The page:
Bonnie and Clyde movie puts spotlight on Texoma - KTEN.com - Texoma news, weather and sports

Bonnie and Clyde movie puts spotlight on Texoma

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Clyde Barrow killed an Atoka County deputy in a shootout in 1932. (Archive) Clyde Barrow killed an Atoka County deputy in a shootout in 1932. (Archive)
Atoka Museum director Gwen Walker next to a memorial honoring two Atoka County lawmen involved in a 1932 shootout with outlaw Clyde Barrow. (KTEN) Atoka Museum director Gwen Walker next to a memorial honoring two Atoka County lawmen involved in a 1932 shootout with outlaw Clyde Barrow. (KTEN)
Atoka County Sheriff C.G. Maxwell (left) was injured and Deputy Eugene Moore was killed in a 1932 shootout with Clyde Barrow and his gang in Stringtown, Oklahoma. (File) Atoka County Sheriff C.G. Maxwell (left) was injured and Deputy Eugene Moore was killed in a 1932 shootout with Clyde Barrow and his gang in Stringtown, Oklahoma. (File)
Bonnie Parker and Clyde Barrow pose for a photo in the early 1930s. (Archive.org) Bonnie Parker and Clyde Barrow pose for a photo in the early 1930s. (Archive.org)

It's a story many people weren't familiar with. 

The Netflix movie "The Highwaymen" recounts the efforts of a pair of Texas Rangers who caught up with the infamous outlaws Bonnie and Clyde.

The film puts Texoma landmarks front and center, and also portrays former Grayson County Sheriff Lee Simmons.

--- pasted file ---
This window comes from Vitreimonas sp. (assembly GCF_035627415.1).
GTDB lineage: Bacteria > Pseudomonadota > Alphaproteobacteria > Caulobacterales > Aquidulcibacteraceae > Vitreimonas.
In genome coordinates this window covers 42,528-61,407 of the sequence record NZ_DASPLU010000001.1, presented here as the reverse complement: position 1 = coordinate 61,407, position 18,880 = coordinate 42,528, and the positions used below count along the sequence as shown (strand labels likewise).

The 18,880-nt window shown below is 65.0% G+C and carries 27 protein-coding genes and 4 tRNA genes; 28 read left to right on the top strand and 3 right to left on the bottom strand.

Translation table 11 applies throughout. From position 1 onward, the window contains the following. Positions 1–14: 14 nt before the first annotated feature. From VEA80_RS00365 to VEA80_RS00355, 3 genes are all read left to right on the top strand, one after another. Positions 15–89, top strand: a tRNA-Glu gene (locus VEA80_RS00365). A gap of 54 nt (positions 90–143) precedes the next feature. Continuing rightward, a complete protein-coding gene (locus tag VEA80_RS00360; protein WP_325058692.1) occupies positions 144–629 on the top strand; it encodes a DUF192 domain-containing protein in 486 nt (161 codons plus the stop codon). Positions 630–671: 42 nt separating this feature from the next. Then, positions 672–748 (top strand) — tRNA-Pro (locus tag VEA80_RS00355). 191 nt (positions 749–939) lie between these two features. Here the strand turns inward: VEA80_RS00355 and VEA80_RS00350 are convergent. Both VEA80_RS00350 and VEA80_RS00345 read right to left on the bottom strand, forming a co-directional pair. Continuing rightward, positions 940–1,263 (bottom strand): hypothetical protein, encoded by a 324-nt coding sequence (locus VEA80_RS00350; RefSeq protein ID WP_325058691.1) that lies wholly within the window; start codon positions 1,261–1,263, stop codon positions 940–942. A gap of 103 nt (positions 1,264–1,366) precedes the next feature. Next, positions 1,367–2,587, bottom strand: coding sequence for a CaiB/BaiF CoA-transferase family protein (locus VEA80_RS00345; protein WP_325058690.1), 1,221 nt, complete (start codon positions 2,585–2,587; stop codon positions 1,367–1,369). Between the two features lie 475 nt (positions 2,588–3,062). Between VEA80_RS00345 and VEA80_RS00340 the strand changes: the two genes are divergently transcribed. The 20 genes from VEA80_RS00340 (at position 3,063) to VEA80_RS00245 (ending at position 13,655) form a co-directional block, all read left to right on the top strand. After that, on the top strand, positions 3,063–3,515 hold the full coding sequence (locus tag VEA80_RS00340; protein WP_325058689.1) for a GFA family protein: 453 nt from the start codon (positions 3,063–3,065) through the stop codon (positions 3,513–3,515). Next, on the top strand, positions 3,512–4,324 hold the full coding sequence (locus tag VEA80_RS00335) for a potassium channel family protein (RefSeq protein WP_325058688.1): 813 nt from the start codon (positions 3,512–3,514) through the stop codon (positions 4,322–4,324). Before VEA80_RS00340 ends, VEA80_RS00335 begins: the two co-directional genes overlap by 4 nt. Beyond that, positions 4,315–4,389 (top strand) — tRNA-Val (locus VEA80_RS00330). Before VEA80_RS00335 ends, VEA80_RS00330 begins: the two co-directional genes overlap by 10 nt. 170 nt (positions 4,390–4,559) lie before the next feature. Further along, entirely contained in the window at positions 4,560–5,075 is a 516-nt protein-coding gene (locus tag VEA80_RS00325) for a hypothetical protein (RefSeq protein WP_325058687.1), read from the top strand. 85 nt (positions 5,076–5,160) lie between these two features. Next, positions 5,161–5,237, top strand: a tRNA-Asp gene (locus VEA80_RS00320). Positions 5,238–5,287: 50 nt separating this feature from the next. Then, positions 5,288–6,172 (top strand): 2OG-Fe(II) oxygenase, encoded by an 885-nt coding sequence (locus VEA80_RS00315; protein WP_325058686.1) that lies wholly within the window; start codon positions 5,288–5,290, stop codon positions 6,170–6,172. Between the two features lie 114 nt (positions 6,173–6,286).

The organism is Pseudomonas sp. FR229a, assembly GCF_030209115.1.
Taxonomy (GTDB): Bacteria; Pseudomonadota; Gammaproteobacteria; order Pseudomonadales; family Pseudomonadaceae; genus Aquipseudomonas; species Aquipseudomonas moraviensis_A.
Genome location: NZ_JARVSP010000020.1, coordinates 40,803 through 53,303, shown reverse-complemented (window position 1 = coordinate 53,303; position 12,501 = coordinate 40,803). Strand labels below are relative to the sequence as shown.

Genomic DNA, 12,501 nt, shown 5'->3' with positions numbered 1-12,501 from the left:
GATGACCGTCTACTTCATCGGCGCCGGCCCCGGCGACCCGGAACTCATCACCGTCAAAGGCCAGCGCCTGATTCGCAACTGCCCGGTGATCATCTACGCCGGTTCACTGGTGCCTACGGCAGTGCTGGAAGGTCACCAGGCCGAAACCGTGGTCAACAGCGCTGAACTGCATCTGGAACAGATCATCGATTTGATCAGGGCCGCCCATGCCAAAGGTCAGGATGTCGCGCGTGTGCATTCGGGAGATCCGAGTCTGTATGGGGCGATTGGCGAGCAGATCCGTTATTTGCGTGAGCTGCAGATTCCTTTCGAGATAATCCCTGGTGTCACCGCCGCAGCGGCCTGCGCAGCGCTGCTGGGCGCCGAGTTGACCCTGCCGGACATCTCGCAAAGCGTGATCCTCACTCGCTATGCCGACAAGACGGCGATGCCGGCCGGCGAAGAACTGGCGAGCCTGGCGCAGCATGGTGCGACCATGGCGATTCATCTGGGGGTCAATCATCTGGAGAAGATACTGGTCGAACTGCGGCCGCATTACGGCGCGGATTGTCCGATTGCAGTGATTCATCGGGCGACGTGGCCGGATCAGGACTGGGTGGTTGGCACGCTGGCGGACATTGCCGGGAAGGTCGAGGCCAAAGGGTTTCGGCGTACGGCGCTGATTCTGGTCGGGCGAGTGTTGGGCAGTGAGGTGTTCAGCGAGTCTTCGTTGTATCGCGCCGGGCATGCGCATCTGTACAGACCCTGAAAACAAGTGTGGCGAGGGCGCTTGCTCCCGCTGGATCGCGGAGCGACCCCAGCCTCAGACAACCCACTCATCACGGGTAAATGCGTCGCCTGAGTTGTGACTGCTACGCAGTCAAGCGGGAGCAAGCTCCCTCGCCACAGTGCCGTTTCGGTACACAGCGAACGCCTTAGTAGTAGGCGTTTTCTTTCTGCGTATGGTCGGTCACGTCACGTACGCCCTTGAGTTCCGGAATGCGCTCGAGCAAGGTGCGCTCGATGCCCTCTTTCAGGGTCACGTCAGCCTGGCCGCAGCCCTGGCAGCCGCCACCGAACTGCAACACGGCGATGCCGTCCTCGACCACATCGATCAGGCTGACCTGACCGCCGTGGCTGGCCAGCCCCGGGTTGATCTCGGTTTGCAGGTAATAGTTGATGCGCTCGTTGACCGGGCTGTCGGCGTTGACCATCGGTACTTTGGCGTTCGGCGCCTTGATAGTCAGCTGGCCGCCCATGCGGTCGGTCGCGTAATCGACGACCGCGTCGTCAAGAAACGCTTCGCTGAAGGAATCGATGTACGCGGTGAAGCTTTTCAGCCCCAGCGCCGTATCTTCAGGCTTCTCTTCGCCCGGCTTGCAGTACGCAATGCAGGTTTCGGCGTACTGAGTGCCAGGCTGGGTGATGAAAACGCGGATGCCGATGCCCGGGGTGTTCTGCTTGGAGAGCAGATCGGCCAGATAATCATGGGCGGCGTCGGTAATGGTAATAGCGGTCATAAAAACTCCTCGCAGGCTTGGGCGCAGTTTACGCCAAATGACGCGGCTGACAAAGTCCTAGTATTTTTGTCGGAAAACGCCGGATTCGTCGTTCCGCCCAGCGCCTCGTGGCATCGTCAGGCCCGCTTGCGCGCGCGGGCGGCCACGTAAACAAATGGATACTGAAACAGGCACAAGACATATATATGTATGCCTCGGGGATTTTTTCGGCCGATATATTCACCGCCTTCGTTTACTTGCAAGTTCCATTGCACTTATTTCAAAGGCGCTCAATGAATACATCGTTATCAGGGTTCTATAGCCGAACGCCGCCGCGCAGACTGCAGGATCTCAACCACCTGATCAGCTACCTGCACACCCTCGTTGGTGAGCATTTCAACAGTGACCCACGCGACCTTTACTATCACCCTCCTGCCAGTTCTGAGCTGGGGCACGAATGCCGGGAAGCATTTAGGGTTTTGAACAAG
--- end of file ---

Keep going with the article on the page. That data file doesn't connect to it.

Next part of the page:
But the ties of Clyde Barrow and his sidekick Bonnie Parker don't end there.

Across the Red River and north on US 69 sits Stringtown, north of Atoka. The town was changed forever on August 5, 1932.

It was early in Barrow's criminal career, and Paula and Ron Pierce know the story better than anyone. They are family members of former Atoka County Sheriff C.G. Maxwell, who -- with help from Deputy Eugene Moore -- tried to arrest Barrow and his gang outside a dance hall.

"The sheriff and the deputy walked to the vehicle and they started shooting them," Ron Pierce said.

Moore was killed; Maxwell survived, but was seriously wounded by seven shots.

Historian and Atoka Museum manager Gwen Walker took us out to a memorial along US 69 documenting that grim day.

"Our Sheriff, Mr. Maxwell, and his deputy and other law enforcement officers were all there that night, and no one knows of Mr. Maxwell had a feeling that maybe the guys were in this area," Walker said.

Bonnie Parker was not with Barrow on that night. Walker believes the Stringtown shooting was one of Barrow's first murders.

"It was a tight-knit community, and they were just down there having fun, and never expected someone to die that night and cause such turmoil," Ron Pierce said.

The Pierces have seen "The Highwaymen" and say for the first time, the sacrifice of Deputy Moore was honored, while Bonnie and Clyde were portrayed accurately.

"They were ruthless killers, and that's all they were," Paula Pierce said.

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